[00:01:04] You know, I've been hearing so much really great conversation centered around having horses out more, right? Less in their stalls, less isolated, less trapped in a a box . And so more turnout, basically the conversation that I'm hearing on social media and throughout other outlets and in barns and through, I don't know, just different types of environments that equestrians might have. Conversations I'm hearing a lot more conversation about turning horses out more, and I'm absolutely here for it. I think that is such a big step towards making progress as the equestrian community as a whole and providing a better lifestyle for our horses and meeting their needs, their basic needs and I consider myself a LIMA trainer and I follow the humane hierarchy when I'm addressing problem behaviors. So really quick, what that looks like is anytime I'm in a situation where I'm dealing with a problem, behavior, or I'm helping an owner, or even myself or some students work to achieve a certain training goal or to problem solve a behavior, the first thing we look at is the environment and the health of the learner of the animal. And also potentially the human learner as well. And one of those first things that comes to mind is, well, how much turnout does your horse get? And because I can't tell you how many problem behaviors are rooted in this very issue that the horse is trapped in a fairly small space considering the size of the animal and in how they're designed and built to move and graze, socialize and be outside. They're trapped in this small confined space. And then we expect them to be well behaved and to be emotionally and mentally and physically sane and sound. And that's just asking a lot from them. Something that we couldn't even do if you were trapped in a little box for most of your day, and then let out for an hour a day. We would go insane too, and you would probably have severe behavioral issues as well. There, I'm, I'm not gonna go too far into a bunch of the comparisons that we could bring up. I mean, we could talk about some types of learning environments that kids are expected to sit in, sit through, or deal with and cope with and how they're not really ideal learning environments and we're really setting 'em up for failure. We could talk about the big outcry having to do with large marine animals and how the space that they're expected to live in is too small for their needs. And they're too isolated for what they need. And a lot of times the same people that are speaking up for the large marine animals, which I am one of those, I wonder because I'll see them go back and have their horses in a stall 24 7 or for most of the day, and I was even one of those back in the day. So it's, it's such a tough conversation to have because I know there's so many factors involved. I mean, and I'm not talking about extreme situations. I'm not talking about your horses stall rest because they injured themselves and the vet, put them, that's their prescribed health advice, whatever, please do follow your vet's advice. I'm not talking about those situations. I'm talking about day-to-day living for your horse on an average basis and what they're expected to be able to cope with and then behave well. So anyway, I'm getting a little bit off track there. I don't really wanna dive into the ethics too much here, except for that, I want to say 100%, your horse is designed and meant to be roaming and graze. And have a social aspect to their life. The herd companions 24 7, their whole lives. That is how they're designed. That is who they are, and we can't, It's a little bit disingenuous, I wanna say, to say things like, 'we love our horses and we want what's best for them, and then we can't, we don't provide this basic thing for them.' Now I realize there is a lot of different factors at play here in regards to where you're located, financial status, things like that. And I'm not saying that you need to buy a hundred acres of land and turn your horse out with five other horses for the rest of their lives. And you know, like I'm not asking you to do that. I realize there's going to be times where pasture turnout is not available. I realize that there are going to be areas of the world that, that availability for pastures and companions and all that is very restricted. And, you know, we have to look at it as a whole package. I'm not going to make blanket statements that not doing this thing equals this, right. There's a lot of gray area here. All I'm gonna say is I would like, and I am excited to see the equestrian community as a whole really pushing for this and trying to do better. And that's all we can ask for is can we do better? Can we offer more, more than what they had before? More than what? Maybe we would've thought was acceptable 10 years ago, five years ago, even three years ago. Can we just do more? And that's all I'm asking for. I think that's all anybody can ask for. And so I'm really excited to see this because it is happening. I'm seeing it happen. I'm seeing people really motivated to provide pasture environments for their horses. I'm really seeing people motivated to change their belief systems around how horses are supposed to be kept, how they are safest. I know just from my own experience that my horses sustain far fewer injuries and are have far fewer behavioral issues and are way easier to work with and to keep and are less expensive when they are kept in a pasture environment with companions. And I know that's counterintuitive or counter counter to the advice that I received growing up in the horse world up until I was, you know, let's see, it's probably been about eight years since I started really turning horses out all the time. Maybe a little bit longer maybe nine. Before that, I kept my horses installs all, all the time, every day. Except for their hour or two of turnout, or sometimes it'd be a couple of hours in their individual paddocks. And meaning that they were by themselves. And so a lot has changed for me and I, I just can't imagine ever going back. But, you know, initially it started off with just trying to do better. Right? So I just worked towards, can I turn my horses out for a couple extra hours? Okay, great. Can I provide them at least one companion? Awesome. Okay. Can I, you know, make my pasture a little bit larger so they have more room to roam? Perfect. And so we're just making changes a little bit of a time. So, you know, I'm gonna, I'm kind of, that was my preface to going into this topic. I wanna talk about how to go about that process though, because a big roadblock I hear for people and for myself included, actually had this exact experience, was I wanted to turn my horses out more. And I, I wanted to try and, and trust that's what they needed most and that's what would help. But I ran into the issue where my horses hated being turned out like would legitimately panic and harm himself. If he was left out for more than an hour, sometimes even less than that, he would, I would turn him out. This was a warm blood I had a long time ago. I would put him out in his pen and he had, or a pasture and there was grass. There was other horses nearby, not in his pen, but nearby. And he would start running the fence line, screaming and calling and just having a meltdown and just, he'd be dripping in sweat if I didn't bring him in quick enough. And, he hated being out, but he loved his stall. He was calm in his stall. He just stood in his stall and I'd give him, you know, hay, a couple times a day. And he had his other stall members nearby meaning his other, the other horses I had, I wouldn't, I don't know that I'd go as far as call herd companions because they were never turned out together but I suppose they were to him because he could socialize with them and they were the horses that were nearby. But this horse had grown up his whole life being, besides maybe when he was a young foal, he had been in the stall with an hour of turnout every day for his entire life. And he was, I think he was about 13 years old at the time, maybe 14 when I started trying to turn him out more. So he had lived his entire life in a box. And if he wasn't in the box, he even, his turnout was kind of just a larger box . It was literally a square, a green, flat square that was just a little bit bigger than his stall. Sometimes at some places he boarded out. Before I had him, they were as much as up to an acre, but still there were like a square, flat and green. And he was always turned out by himself. Oh, and then when he wasn't in his stall or in for the one hour square, large turnout. He was in the arena working and he worked an hour a day in the arena six days a week, and then he hand walked on that seventh day. So, This horse had largely lived his entire life, hyper controlled and hyper confined, right? So he was in this confined space constantly, and there was no variability really. There was no freedom and enrichment. And he just, everything was controlled. Everything was confined and everything he constantly living this cycle for his whole life for 14 years, or we'll say, we'll say 12 years to be safe. So you can imagine when I turned him out and left him out for a little longer than he was supposed to be out, he panicked. He was like, they've forgotten about me. I'm gonna die . And. Obviously that wasn't the case from my perspective, but from his perspective, of course that's a little bit different story.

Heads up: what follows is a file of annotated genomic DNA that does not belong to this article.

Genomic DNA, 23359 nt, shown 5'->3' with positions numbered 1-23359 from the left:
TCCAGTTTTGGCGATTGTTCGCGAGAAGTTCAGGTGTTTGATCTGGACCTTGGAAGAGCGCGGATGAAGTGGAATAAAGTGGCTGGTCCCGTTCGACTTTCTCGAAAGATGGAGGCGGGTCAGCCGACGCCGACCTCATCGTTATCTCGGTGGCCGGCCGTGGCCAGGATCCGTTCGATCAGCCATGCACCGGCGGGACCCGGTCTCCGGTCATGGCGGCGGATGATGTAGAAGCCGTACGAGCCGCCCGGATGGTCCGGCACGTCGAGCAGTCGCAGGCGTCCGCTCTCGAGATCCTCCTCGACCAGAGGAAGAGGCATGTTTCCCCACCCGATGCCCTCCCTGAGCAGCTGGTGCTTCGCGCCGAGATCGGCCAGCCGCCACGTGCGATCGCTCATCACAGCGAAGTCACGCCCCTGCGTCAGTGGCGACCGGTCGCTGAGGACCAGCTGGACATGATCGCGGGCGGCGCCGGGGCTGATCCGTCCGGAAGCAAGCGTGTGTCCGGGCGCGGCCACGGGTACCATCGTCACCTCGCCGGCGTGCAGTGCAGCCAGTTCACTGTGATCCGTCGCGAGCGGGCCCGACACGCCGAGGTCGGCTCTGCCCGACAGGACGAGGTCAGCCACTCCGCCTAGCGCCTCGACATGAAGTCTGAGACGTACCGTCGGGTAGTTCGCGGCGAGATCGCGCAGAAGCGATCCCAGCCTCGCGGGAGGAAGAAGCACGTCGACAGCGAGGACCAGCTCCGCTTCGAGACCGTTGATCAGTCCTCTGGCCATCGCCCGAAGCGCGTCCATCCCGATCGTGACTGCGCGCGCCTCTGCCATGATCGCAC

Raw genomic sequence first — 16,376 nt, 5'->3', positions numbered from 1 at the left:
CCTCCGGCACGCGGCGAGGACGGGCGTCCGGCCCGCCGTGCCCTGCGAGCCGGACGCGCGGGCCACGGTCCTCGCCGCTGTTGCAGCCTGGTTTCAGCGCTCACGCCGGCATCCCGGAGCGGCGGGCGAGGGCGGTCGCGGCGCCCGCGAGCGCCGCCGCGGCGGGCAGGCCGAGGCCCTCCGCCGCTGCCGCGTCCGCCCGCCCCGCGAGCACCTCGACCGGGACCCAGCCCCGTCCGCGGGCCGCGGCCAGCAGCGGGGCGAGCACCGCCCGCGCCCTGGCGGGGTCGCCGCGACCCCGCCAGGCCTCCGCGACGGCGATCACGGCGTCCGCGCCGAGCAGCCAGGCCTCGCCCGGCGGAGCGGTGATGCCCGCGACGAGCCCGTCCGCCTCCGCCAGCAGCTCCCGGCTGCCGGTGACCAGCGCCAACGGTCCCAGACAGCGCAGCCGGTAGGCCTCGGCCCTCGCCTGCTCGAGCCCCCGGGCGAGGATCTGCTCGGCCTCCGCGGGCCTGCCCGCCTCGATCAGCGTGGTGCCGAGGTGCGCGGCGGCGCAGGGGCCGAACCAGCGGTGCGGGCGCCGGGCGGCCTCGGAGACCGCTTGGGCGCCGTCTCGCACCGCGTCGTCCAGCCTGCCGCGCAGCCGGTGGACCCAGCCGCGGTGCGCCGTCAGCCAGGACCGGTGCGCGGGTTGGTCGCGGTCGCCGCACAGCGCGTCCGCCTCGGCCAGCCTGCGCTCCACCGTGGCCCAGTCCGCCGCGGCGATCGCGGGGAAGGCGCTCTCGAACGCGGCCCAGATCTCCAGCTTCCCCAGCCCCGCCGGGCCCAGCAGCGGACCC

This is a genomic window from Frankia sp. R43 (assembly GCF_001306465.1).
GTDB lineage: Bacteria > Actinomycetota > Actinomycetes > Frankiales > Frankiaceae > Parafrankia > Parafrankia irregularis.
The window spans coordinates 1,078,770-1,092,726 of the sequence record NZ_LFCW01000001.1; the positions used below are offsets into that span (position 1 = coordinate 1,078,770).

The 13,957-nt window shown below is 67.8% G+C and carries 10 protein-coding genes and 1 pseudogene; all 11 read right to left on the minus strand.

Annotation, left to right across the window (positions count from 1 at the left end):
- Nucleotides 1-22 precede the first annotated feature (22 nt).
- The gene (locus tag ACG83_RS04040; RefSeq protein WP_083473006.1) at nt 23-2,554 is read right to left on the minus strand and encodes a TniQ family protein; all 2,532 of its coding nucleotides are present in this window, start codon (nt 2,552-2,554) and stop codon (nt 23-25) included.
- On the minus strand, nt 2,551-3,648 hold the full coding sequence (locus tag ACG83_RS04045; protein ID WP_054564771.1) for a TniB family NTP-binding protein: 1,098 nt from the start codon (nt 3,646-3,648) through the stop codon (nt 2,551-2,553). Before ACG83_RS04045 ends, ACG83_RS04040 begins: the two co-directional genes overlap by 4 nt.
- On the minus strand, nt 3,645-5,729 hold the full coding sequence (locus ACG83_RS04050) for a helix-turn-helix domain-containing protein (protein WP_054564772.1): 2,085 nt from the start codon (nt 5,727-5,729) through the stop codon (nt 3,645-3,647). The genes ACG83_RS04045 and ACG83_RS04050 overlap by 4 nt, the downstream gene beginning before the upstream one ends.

[00:10:20] I can't tell you exactly what he thought, but I could tell you what his behavior was, which was that he panicked and it was very dangerous and he was very unsafe doing that. And he was gonna hurt himself. He was gonna hurt people around him. Even trying to catch him at that point was extremely dangerous. Obviously you can imagine that this first step into pasture life for horses was not a super great one. I, I for a while was like, Okay, people are dumb. I'm not, I'm not doing that. I'm gonna hurt him. He's gonna get hurt. And obviously he just likes his stall better. And I'm just gonna keep his stall and, and keep doing what I've been doing and they're just not right. And so that's, I kept doing that way. Later though later on in life I started learning more about behavior and conditioning and creating positive and negative associations with and I'm talking from an emotional perspective or a, or an experienced perspective, positive and negative, not the like operating conditioning, so like positive meaning good associations and negative meaning bad associations with things. So he had developed really strong positive associations with this stall. And the reason being, that's where he got all of his meals, that's where the other horses were nearby. He he knew what to do, where to do it, when to do it. It was familiar to him. Typically, even if it's a terrible situation, familiarity is or typically creates a very good association for the learner. So there are, I mean, you could do your own research on this, but this is very well known that just because it's a bad situation doesn't mean somebody will choose to leave it because that's what they're familiar with. They will choose that because it feels safer than the unknown. So this happens with horses as well. So he had created, or he had been conditioned to think that his stall was the safest place for him to be. And that was, you know, definitely assisted by the regular feeding in there. That's where all his hay was. That's just where he felt safe. Whereas the pasture, he was okay for a little while, but he started to panic after a certain amount of time because that's, it wasn't part of his routine. And this is the other part of it is routine horses can very quickly pick up on what is routine, when are things supposed to happen? Feeding times, for example, I'm sure all of you guys have been in a barn at one point or another when it's feeding time and you can't ask the horses to do anything because they're freaking out because it's feeding. And they, they know it's time to eat, and so why would you do anything else other than get your food? So they have a routine. Now, I don't feed my horses on a routine time because of that. I want them to be a little bit more flexible. I mean, they still generally get fed around the similar time, but not always. Anyway, they're, they're a whole nother conversation. I do try and keep less of a routine when it comes to feeding time. I. They only get supplements and their ration balance are once a day. So that's fairly easy to do. And then they have, hay, 24 7. So they always have food in their stomach. They're never going hungry. They always have grass too. But this allows them not to get so stuck in a certain routine that it disrupts everything if my schedule changes or something happens that, that helps me a lot. You don't have to do it that way. That's just something I've chosen to do. I know people that would disagree with me on that, and that's okay. So I don't think we're harming the horses either way. That's just, it's just behavior. It's just what happens, right? Same thing happens with turnout times and when they're supposed to come in from the pasture and when they're supposed to go out, do they usually come in at night and then go out during the day or vice versa? They get into routines and they start to recognize patterns. That's the best way to think about it, is patterns, behavioral patterns. And so when things change, that can be quite alarming to them if it's done all of a sudden, or basically that leads me to, okay, so what do you do though when you, what do you do when you have a horse that is in a routine has a pattern, a behavioral pattern. They have created a really strong association with being safe in their stall and don't understand that they're safe in their pasture. What are some things you could do to really help this horse? Because you do wanna turn them out more, but you want them also to be safe reasonably. So. Well, my answer to that is, and is, this is the same answer I give to my clients and students, is that we need to take it slow . So changing behavior takes time. If we're going to do it in a low stress way and in a safe way. So you could of course, just throw your horse out to pasture and say, sorry, it's gonna, you know, be terrible for a little while, but you'll get over it eventually. I know people that do this, I potentially have done this. I'm trying to remember if I have ever done this in the past. Maybe I have when I was desperate or I didn't know better. I can't think of a specific scenario, but I'm not gonna say I've never done it. And I've done it with other situations too, on accident. But when, when we're using best practice and when we're trying to help our horses learn a new pattern and feel safe in their environment and to make it as low stress as possible, following that LIMA and it, you know, we need to take this very gradually and it depends on the horse, how long this takes. This could take a couple of days or it could take a couple of months. I've definitely met horses where it's taken a couple of months to really adjust them to being turned out. There was one horse I worked with, it was the horse actually came to live with me and it actually took, So the, the client had been working towards getting your horse to stay out at night because he had always stalled at night that he was out during the day. So that was still a really good step forward. He was stalled at night. He was out during the day. That's still a huge step. That's still a big that is still a really good thing for that horse. But she wanted to take it another step and have the horse stay out 24 7, however, again, he was a senior, had lived his whole life mostly in stalls. And they had gotten to the point where he was comfortable in his pasture during the day, but he really expected to come in at night. He didn't feel safe out there at night. A couple of the steps that we took towards helping him feel more comfortable at night is we found him a companion that stays out with him at night, which is really important. The horse needs to have companions that they trust and know and have positive associations with. So if you can do that we'll talk about that more in a minute. But that was a big step towards it, is he needed to have companions that stayed out with him. And the other thing she provided extra enrichment and stuff for him going into the night, but it got to the point where he was. He would get really distressed late at night. So he would, he would be fine for the first couple hours after the sun went down, but then he'd start to get really distressed even though there were other horses out there that did, were not distressed. One thing we ended up doing with him actually is he came to stay with me for a couple of weeks, and because the environment changed, everything changed. There were no patterns of behavior anymore, really. I mean, there's still the learning that he has, but it's in a new place, so, prime to set up for new patterns, right? Prime to set up new routines. Cause it's a new pasture, new stalls, new barn, new handlers, new everything. Except for he came with his companion, which was awesome. And so we actually were able to finally break that pattern and teach him that it was okay to be outside because we were at a totally new environ. And so he adjusted much quicker and didn't have those panics late at night. And then he was able to go back home and maintain those same patterns of behavior of staying out and not wanting to come inside the barn at night and panicking. That's just one scenario. I don't, that's not usually necessary. I kind of, we're on tangent about that. But normally what we do is we just slowly extend out how long the horse can stay out in the pasture with things that are distracting and creating positive associations. So let's say, let's go back to my example with my warm blood that I had. What I could have done, knowing what I know now, is I could have gotten to close to the end of that hour before he started to get panicked. This is important. Before I started to get panicked, I could go and give him an enrichment toy that I know would last him at least 30 minutes or something like that, and then before he got panicked, after finishing that enrichment toy. I would bring him in the next, you know, do that for a couple of days. And when things were going well, I could do that same thing again, but I would stretch it out just a little bit further. So I might say, Okay, so before I was going out at the 50 minute mark before the hour, right? This time I'm actually gonna go out at an hour and do that same thing. And and then bring him back in and then we'll stretch it to, you know, an hour and 10 minutes and then an hour and 15 minutes. So gradually he's going longer and longer before you bring him in. And you could even do it also on the other side of things where if you don't wanna, cuz we don't wanna create a a strict pattern. As soon as they're done with enrichment, it's time to come inside. So what we're gonna do on the other side of that too, is when they finish the enrichment toy, can they just stay settled for an extra minute or two? Then can they stay settled for two to three minutes before you bring 'em in, then four to five minutes, then six to, you know, whatever. We keep building, building, building. And this is gonna take a couple of days at each level. And before you increase the intensity, meaning the difficulty. And pretty soon you'll be able to really not throw out enrichment too much. And even if you do throw out enrichment, they don't need to come in right away and it's gonna become this thing where they start to learn that being outside is actually okay, that they are safe that there's positive things, and you can start to throw out multiple enrichment things. So you. You know, at the first hour, or maybe you're at this point, you're almost at two hours. So throw out and a piece of enrichment that lasts 'em 30 minutes and then give 'em a little bit of time after that's done and then maybe throw out some more. And that is going to help them. And then also the other part of this is, like I mentioned before, they really do need to have a good environment that is set up to help them be successful and help them really enjoy their time outside. This means 24 7 forage, so they need to have grass. And or hay available to them. And if you have a horse that is an easy keeper, it needs to be on a slow feeder net. Or something similar to slow down their intake of the hay so they don't just like consume too much grass as well. The other thing they need is companions. Not just any companions, though, any companions they get along with. If you have a horse that's worried about being outside and then you throw 'em out into a herd that antagonizes them they're not gonna really enjoy being out in their herd, right? They're gonna wanna come inside to get away from the horses that are being rough on them. So make sure you find a companion for your horse that is really calm and and doesn't antagonize them, and it helps them feel safe. I would, I would ideally make, if the companion could be a seasoned horse as far as they're used to being out 24 7, they're not at all stressed about it. They're really relaxed and calm and they could show your horse that it's okay to be outside, that it's okay to continue grazing and eating your hay and playing with your enrichment toys. And or, you know, enrichment doesn't have to look like a toy. It could be throwing you know, scattering little pieces of alfalfa, little clumps of alfalfa all around the pasture that would keep 'em busy for a long time. Or putting clumps into the trees where they can reach 'em, or, you know, hiding carrots around the field. There are so many enrichment things that you could use that do not cost a lot of money, don't have to buy fancy toys. And actually a lot of the horse toys are really not that great because the horses don't care about them. Like most horses don't care about balls hanging from the ceiling. It's just not a thing that they really care about unless they're like covered in molasses. And then they might play with them and lick on 'em and stuff. Really, enrichment for horses is more involved, looks more like food and food scattered around to engage the seeking activity, seeking side of the brain and get them really looking for it and engaging and distracted from just standing there and not doing anything. So really what this comes down to is there's a lot of different ways to help your horse gradually become accustomed to staying outside longer on their own. Not on their own with a companion, but not in their stall without throwing them out into like this environment that they feel is really unsafe. And we don't wanna cause that level of stress to them because that really doesn't make for a good learning environment. Also just causes reeks havoc on their body and their mind. So we just don't wanna do that to them if we can. And so just gradually increasing the amount of time they're outside in little increments and providing enrichment to keep them active and engaged in doing those things. And if you don't wanna throw out the enrichment You know, you could just stretch it out. You could try, you could try this, stretching it out just a little bit at a time. Like I'm talking a minute or two. Like watch your horse's behavior. At what point do they start to become distressed about being outside? If it's at the hour mark, so let's say the 60 minute mark, could you bring them inside at the. Well, 50 59 minute mark. Right? So the point is really to try and bring them in before they're distressed, not after, because we want to reinforce that calm behavior. We wanna say. That was it, That was the good behavior that we like to see that results in you getting to come inside. If you're bringing your horse in after they're already distressed. You know, sometimes you have to, sometimes that's the point you're at. And I don't, I'm not encouraging you to leave your horse out there until they give up panicking. Please do not do that. Do bring your horse inside if they are panicking and going to harm themselves. Yeah. At that point, they're over thresholds. They're not in a good learning environment anymore and or good learning frame of mind. So you just kind of, kind of have to do damage control. And I've talked about damage control a lot in this podcast in previous episodes. So check those out. . But if you get to that point where it's damage control, that's different. But what we're trying to do strategically is avoid going into that damage control scenario and try and bring them in. At a moment where they're calm and relaxed before the panic hits. And then we're gonna start to stretch that out very gradually. So maybe the first couple of days is that the 59 minute mark, and then we're gonna stretch it to 59 and a half minutes or 60 minutes and then, you know, do that for a couple days and then it's 61 minutes. And then we do that for a couple days. And I know this sounds like such a slow process, but honestly it doesn't have to be quite this slow. It depends on if it's really bad scenario and they really do panic, like right on the dot, then you might have to do it minute by minute until they start to really understand what's going on. And then you might be able to start making a little bit bigger leaps to like five to 10 minutes. And then eventually they'll start to really embrace being outside. And you won't have to do that quite as strictly. Again, this is where I like to use the enrichment activities and stuff because it stretches out that time a lot faster and it allows this process to go faster and creates intentionally, creates positive associations with being outside.